Experimental Archaeology Day

Our original #CUArch100 festival featured numerous alumni demonstrators to show you the ropes (pun intended!) of textile making, flint knapping, chainmaille creation, and bronze casting. Well, plans change, but we still want to give you the tools to make things at home.

Below are videos by alumni who specialise in experimental archaeology, including Sally Pointer, showing us how to make Neolithic Welsh cakes & Tudor braids, Peter Forward demonstrating how to make a bone dice & leather pouches, and Phil Parkes showing us how to make chainmaille!

Give it a go and be sure to share pictures of your attempts with #CUArch100! We expect to see lots of Neolithic Welsh cakes over the coming days!

Neolithic Britain was a different place to the Britain we know today, not least of which because they did not have access to the same foods we have today! In this video, Sally Pointer and Gareth Riseborough take you through what a Neolithic version of a Welshcake might be made of.
Let us know what you think of this ancient sweet treat!
The numerous styles of leather purses, wallets, and pouches available today all have roots in much older practices of using leather to make pouches. In this video, experimental archaeologist Peter Forward shows us how to make one of the pouches using a variety of easily attainable materials.
Have a go and let us know what you’re using your new pouch for!
In this video, conservator Phil Parkes demonstrates how to make chainmaille at home! With a few tools and a lot of patience, you too can make your own medieval PPE!
The numerous styles of leather purses, wallets, and pouches available today all have roots in much older practices of using leather to make pouches. In this video, experimental archaeologist Peter Forward shows us how to make one of the pouches using a variety of easily attainable materials.
What are you using your new pouch for?
In the Tudor period, people would use braided string to tie important documents together. In this video, Sally Pointer re-imagines the use of these braids as a way of tying together a friendship!
Follow along with Sally to make a Tudor Braid Friendship Bracelet, then show off your creations to us!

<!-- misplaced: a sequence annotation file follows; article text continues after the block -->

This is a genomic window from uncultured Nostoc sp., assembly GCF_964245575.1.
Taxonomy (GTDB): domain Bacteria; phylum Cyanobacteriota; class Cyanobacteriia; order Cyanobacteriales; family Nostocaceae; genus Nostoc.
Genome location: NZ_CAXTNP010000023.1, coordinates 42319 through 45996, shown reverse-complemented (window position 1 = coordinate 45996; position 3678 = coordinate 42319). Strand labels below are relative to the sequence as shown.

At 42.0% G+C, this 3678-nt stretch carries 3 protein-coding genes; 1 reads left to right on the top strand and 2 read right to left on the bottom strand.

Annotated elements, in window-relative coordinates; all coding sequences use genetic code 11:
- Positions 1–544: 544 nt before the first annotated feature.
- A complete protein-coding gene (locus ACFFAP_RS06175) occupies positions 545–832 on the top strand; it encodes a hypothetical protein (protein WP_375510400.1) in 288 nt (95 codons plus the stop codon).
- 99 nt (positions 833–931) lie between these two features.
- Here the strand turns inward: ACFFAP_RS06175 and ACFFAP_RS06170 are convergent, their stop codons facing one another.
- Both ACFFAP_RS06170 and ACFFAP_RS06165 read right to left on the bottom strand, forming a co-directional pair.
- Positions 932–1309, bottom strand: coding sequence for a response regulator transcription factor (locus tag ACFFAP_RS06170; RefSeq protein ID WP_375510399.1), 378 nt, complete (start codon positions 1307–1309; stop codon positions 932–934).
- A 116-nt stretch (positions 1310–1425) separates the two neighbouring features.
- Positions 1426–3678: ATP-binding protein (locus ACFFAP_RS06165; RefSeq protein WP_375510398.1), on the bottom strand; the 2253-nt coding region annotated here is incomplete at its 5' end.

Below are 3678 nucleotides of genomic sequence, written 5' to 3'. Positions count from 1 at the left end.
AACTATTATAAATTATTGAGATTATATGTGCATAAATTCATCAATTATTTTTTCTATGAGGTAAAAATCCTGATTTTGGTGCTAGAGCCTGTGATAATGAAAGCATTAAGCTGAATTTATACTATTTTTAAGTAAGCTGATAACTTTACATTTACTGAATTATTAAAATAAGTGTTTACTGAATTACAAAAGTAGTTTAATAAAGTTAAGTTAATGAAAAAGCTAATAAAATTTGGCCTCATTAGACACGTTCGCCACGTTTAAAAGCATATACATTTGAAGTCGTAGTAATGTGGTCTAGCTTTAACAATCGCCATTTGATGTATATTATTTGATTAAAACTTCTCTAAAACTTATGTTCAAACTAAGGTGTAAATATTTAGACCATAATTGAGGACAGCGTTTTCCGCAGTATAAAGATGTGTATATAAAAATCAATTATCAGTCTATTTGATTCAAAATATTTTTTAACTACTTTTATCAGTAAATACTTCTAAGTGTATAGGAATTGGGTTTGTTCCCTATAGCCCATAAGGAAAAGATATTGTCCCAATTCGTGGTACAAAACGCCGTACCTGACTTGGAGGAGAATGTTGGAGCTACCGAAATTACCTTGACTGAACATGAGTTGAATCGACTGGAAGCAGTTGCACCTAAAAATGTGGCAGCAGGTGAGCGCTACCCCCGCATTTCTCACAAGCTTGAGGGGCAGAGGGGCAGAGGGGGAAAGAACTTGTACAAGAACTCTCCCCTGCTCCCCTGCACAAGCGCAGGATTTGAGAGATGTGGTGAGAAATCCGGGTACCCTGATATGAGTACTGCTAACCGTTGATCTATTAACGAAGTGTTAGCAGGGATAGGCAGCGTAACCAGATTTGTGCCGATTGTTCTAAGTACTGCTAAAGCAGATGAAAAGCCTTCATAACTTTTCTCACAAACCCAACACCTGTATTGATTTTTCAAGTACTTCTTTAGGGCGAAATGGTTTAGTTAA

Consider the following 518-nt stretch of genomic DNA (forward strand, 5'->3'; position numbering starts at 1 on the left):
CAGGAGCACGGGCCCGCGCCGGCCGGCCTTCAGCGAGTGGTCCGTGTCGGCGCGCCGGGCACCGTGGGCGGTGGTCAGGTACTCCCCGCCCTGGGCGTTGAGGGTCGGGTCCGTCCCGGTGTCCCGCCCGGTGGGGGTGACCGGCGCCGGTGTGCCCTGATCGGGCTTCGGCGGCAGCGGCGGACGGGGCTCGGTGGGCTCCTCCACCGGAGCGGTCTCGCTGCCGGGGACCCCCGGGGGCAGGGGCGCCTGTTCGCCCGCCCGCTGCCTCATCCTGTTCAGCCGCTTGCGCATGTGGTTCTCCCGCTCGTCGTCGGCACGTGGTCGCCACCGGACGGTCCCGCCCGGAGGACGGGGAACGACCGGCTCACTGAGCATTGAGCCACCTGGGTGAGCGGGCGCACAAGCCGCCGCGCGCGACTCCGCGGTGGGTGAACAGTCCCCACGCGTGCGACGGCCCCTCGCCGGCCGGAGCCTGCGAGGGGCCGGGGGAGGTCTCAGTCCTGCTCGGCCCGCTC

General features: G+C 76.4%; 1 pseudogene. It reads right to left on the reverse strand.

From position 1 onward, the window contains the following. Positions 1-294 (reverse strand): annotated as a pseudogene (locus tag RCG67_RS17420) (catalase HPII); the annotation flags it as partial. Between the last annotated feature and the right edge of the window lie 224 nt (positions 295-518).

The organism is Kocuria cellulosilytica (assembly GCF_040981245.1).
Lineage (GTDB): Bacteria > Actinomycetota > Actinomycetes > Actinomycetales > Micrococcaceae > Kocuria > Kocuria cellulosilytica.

This type of braid has very ancient roots⁠—braids of this type were found on the bog bodies ‘Tollund Man’ in Denmark and ‘Old Croghan Man’ in Ireland! In this video, Louise Mumford gives us a step-by-step tutorial making your own ‘bog body braid’ with some surprising facts about its practicality.
Let’s see your bog body braid!

You can find the demonstrators on Instagram (@sallypointer, @philparkesmaille, @pforward1348), Twitter (@sallypointer, @PhilParkes4), and you can find Sally on YouTube!

1 thought on “Experimental Archaeology Day”

  1. My mother, who left school at the age of 14 went into service with a banker and his family in Lake Road East in the house now Cartref ,a care home. She became cook and I have many of her recipes. Her hand writing was nearly as bad as mine and I took me a long time to discover that her recipe for Welsh cakes (Bakestones) required not 3 tons of concrete but 3 ozs of currants. I shall try the Neolithic recipe. Makes me wonder whether the transporters of the Bluestones during their stop-over at the Caerau causewayed camp were given a supply of the cakes. Not only for their onward journey to Salisbury Plain but to feed the many at Durrington Walls. Would have made a change from pork. Will we soon see a Neolithic recipe book? Also thoroughly enjoyed the accounts of experimental Archaeology. When I next go to the local supermarket here in Joburg I will be attired in a suit of chainmaille, carrying my rand coins in a leather pouch attached to my arm with bog body braid, distributing those friendship bracelets and munching on Welsh cakes. Photos will feature in Archaeology 200! Sangomas here throw the bones to forecast the future but I could offer some dice. Haven’t enjoyed myself so much for ages. Katie, why not make it Archaeology 100 month? Even year. Now to start on the chainmaille. Les T.(ollund) Phillips

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